Re: strange TCP stack behiviour with write()es in pieces

From: Richard B. Johnson (
Date: Wed Jan 02 2002 - 15:21:46 EST

On Wed, 2 Jan 2002, dean gaudet wrote:

> On Wed, 2 Jan 2002, Michal Moskal wrote:
> > void send_packet(int cmd, void *data, int len)
> > {
> > struct header h = { cmd, len };
> >
> > write(fd, &h, sizeof(h));
> > write(fd, data, len);
> > }
> you should look into writev(2).

First, this isn't "TCP stack behavior...". It's an apparent attempt
to write raw (network?) packets using some kernel primitives. I presume
that you have obtained the fd from either socket() or by opening some
device. Whatever. If you are generating a "packet", you need to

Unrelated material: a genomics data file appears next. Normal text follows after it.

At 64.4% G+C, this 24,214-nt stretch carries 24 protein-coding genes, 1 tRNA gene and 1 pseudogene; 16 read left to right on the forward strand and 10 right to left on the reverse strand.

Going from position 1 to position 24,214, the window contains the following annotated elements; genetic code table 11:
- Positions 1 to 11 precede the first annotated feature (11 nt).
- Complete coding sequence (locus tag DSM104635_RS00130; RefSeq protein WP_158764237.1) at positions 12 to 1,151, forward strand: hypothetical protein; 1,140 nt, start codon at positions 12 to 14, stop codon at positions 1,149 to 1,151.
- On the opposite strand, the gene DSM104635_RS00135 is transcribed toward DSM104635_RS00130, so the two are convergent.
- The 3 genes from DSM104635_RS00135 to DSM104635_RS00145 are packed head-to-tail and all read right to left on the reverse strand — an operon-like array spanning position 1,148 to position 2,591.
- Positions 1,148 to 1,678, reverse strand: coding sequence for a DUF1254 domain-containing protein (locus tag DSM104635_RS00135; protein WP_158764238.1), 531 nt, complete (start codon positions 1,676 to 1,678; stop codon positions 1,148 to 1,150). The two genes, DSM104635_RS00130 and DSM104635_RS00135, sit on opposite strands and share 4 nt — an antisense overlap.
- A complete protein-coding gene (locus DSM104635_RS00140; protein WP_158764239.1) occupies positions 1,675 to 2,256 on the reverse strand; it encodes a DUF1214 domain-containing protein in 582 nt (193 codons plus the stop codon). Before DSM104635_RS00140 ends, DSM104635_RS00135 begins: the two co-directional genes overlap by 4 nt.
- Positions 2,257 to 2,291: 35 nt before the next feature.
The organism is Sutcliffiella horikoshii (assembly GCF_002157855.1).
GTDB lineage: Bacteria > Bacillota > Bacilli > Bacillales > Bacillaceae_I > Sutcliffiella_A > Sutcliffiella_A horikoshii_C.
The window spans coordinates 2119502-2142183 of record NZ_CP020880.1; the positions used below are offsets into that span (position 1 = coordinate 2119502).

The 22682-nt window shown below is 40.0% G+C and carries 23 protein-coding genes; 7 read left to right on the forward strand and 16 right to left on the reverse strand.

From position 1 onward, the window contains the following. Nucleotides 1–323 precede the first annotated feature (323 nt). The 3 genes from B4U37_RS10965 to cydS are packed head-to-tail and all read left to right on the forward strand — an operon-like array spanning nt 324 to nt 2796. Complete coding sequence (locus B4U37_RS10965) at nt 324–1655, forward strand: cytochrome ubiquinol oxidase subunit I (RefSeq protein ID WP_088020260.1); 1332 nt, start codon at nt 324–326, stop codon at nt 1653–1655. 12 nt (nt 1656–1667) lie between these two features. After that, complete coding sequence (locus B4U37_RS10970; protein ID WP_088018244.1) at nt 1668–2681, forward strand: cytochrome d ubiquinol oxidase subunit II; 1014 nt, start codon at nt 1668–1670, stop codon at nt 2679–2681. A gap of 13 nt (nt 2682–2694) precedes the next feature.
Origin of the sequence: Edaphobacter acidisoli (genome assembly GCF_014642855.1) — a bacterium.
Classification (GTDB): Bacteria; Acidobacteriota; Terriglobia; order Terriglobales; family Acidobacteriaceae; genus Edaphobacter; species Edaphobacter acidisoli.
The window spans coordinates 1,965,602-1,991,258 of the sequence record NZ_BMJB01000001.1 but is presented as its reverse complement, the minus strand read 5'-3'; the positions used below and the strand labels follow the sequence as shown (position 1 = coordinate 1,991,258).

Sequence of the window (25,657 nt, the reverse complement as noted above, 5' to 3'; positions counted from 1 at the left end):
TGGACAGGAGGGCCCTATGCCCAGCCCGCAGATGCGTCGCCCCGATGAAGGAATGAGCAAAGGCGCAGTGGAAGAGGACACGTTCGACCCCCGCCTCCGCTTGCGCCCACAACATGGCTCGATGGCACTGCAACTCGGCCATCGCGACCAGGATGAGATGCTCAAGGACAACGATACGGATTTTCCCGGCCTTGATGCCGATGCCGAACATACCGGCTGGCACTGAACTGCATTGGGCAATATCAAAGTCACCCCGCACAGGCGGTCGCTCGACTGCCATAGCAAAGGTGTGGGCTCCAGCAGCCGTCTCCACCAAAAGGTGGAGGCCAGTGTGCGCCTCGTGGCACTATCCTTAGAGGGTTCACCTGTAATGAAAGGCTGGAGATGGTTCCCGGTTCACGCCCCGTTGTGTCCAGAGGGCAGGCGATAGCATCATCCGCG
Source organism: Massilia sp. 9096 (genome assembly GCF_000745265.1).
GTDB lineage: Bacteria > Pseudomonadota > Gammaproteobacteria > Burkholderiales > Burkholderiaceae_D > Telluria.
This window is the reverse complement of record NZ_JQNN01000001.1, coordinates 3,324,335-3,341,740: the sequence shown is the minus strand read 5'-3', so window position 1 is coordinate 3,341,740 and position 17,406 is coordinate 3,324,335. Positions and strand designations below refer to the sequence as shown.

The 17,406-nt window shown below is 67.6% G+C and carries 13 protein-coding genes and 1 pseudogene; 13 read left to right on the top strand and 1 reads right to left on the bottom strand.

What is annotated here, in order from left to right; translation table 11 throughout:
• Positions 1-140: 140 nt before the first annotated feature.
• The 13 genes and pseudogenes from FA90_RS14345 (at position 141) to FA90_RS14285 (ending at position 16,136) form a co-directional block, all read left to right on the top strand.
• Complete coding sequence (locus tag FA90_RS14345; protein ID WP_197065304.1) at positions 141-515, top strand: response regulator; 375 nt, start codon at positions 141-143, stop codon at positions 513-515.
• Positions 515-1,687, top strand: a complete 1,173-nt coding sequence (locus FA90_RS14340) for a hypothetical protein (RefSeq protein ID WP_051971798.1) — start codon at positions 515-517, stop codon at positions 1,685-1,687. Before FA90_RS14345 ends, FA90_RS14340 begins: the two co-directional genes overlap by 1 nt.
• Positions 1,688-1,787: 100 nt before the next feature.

make the packet in a buffer and send the packet. You can't presume
that something will concatenate to separate writes into some
kind of "packet". If the hardware is Ethernet, even the hardware
will fight you because it puts a destination-hardware-address,
source-hardware-address, packet-length, data (your packet), then
32-bit CRC into the outgoing packet. FYI, that 'data' is where
the TCP/IP data-gram exists.

That said, if you are trying to make some kind of "zero-copy" thing,
you need to leave space in the initial allocation for the header and
other overhead. That way, you do one write to the device.

Dick Johnson

Penguin : Linux version 2.4.1 on an i686 machine (797.90 BogoMips).

    I was going to compile a list of innovations that could be
    attributed to Microsoft. Once I realized that Ctrl-Alt-Del
    was handled in the BIOS, I found that there aren't any.

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